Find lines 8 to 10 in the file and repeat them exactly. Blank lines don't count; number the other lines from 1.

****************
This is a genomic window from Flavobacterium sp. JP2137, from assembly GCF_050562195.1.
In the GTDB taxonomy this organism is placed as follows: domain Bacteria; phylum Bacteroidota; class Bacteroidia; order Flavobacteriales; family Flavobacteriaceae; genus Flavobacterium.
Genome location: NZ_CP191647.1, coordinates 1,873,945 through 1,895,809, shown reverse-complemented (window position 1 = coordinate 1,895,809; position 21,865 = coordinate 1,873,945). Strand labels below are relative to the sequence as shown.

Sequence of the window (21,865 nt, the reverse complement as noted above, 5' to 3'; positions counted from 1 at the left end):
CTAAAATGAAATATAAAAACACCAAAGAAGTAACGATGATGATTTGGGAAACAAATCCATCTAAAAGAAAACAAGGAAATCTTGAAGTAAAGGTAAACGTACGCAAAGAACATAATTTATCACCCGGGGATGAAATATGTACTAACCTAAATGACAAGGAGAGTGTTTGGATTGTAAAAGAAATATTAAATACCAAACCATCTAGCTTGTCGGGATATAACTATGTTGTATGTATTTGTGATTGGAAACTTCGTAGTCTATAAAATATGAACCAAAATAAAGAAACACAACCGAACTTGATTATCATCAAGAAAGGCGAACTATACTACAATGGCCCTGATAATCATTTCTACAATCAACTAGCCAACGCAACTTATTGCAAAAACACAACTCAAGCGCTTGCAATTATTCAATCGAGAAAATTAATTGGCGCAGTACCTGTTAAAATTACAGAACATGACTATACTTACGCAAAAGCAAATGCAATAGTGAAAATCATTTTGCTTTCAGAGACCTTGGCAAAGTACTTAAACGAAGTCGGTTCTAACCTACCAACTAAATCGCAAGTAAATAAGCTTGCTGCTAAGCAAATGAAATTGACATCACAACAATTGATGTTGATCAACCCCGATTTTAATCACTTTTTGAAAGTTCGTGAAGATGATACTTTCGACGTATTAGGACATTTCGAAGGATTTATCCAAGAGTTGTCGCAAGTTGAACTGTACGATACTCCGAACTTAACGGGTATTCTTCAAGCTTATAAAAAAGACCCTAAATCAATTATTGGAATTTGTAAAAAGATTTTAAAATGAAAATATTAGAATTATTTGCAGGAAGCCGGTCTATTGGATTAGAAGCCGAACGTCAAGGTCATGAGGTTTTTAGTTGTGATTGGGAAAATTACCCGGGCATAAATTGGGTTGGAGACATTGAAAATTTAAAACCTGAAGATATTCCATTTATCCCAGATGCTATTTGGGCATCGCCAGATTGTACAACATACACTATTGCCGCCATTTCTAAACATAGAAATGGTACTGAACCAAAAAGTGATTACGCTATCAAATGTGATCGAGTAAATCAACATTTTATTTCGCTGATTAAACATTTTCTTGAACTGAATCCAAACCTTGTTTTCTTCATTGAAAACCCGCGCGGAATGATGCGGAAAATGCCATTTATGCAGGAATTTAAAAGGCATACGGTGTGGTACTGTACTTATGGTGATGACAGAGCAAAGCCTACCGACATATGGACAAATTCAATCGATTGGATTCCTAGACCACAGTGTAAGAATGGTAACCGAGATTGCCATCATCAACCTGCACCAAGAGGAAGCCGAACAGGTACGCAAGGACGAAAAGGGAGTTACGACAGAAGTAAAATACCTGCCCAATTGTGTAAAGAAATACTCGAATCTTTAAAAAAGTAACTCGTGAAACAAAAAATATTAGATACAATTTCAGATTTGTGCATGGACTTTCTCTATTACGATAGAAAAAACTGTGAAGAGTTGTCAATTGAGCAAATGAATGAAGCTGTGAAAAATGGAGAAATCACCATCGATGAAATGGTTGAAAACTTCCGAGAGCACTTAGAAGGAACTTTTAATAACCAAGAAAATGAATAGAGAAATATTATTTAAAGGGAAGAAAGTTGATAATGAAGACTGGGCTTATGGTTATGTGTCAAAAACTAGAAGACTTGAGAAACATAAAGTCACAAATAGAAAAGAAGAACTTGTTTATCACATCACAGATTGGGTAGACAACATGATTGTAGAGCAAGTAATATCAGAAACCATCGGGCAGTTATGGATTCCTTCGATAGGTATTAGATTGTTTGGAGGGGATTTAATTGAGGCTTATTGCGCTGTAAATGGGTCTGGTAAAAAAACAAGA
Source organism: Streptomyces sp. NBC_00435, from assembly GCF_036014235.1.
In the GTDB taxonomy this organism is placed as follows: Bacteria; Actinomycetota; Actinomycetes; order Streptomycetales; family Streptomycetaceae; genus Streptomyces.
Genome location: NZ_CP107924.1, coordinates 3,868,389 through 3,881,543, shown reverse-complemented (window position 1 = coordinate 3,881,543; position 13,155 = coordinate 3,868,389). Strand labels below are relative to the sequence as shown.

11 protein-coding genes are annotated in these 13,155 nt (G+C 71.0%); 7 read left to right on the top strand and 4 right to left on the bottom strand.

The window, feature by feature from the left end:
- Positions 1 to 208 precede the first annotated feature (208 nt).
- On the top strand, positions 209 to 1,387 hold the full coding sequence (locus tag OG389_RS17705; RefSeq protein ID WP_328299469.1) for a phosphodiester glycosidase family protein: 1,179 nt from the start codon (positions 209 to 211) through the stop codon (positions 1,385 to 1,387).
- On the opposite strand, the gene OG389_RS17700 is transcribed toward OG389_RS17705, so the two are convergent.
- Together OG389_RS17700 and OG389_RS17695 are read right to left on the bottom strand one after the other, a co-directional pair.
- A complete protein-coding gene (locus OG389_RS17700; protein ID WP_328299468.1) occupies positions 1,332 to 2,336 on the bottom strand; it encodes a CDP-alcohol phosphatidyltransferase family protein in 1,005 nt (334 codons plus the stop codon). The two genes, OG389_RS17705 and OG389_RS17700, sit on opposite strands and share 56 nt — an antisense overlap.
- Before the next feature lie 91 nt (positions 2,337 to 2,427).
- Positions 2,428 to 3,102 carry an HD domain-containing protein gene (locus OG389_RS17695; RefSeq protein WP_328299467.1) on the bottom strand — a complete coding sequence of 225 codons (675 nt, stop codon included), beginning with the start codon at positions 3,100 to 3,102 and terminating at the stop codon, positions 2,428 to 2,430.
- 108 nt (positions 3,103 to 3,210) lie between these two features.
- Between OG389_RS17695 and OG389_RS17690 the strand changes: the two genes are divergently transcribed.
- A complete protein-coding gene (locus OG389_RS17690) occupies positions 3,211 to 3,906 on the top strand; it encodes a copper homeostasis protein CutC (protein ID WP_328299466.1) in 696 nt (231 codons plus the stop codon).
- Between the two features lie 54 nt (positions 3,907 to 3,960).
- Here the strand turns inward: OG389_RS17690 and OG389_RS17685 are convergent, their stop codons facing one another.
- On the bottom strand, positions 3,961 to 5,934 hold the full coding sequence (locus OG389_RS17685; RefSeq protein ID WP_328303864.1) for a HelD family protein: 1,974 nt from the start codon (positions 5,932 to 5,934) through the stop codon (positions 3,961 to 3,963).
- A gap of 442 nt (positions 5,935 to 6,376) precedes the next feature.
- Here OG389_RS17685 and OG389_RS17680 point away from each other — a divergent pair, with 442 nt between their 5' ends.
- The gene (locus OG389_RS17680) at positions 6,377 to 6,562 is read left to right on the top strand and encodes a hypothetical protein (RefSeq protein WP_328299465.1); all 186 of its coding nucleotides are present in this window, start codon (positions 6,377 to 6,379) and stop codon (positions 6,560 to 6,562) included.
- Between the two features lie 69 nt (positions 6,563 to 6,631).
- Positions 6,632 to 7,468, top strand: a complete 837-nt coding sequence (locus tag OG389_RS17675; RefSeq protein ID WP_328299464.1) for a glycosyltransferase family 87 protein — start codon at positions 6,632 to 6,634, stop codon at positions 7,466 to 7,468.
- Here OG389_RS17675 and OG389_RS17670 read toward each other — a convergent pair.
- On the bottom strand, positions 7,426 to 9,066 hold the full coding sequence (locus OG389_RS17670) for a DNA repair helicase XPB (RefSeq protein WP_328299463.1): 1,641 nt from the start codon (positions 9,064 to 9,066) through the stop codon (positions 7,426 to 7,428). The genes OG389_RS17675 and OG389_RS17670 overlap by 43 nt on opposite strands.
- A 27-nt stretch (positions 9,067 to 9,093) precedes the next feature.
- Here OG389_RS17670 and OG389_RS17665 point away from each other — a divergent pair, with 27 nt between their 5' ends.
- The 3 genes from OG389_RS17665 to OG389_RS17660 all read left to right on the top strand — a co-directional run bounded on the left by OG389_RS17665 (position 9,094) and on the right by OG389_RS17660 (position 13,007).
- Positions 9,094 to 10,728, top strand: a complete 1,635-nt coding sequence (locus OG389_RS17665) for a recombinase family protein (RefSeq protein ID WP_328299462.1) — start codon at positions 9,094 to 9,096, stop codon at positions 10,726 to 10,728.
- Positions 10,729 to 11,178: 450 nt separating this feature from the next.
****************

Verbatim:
Genome location: NZ_CP107924.1, coordinates 3,868,389 through 3,881,543, shown reverse-complemented (window position 1 = coordinate 3,881,543; position 13,155 = coordinate 3,868,389). Strand labels below are relative to the sequence as shown.

11 protein-coding genes are annotated in these 13,155 nt (G+C 71.0%); 7 read left to right on the top strand and 4 right to left on the bottom strand.

The window, feature by feature from the left end: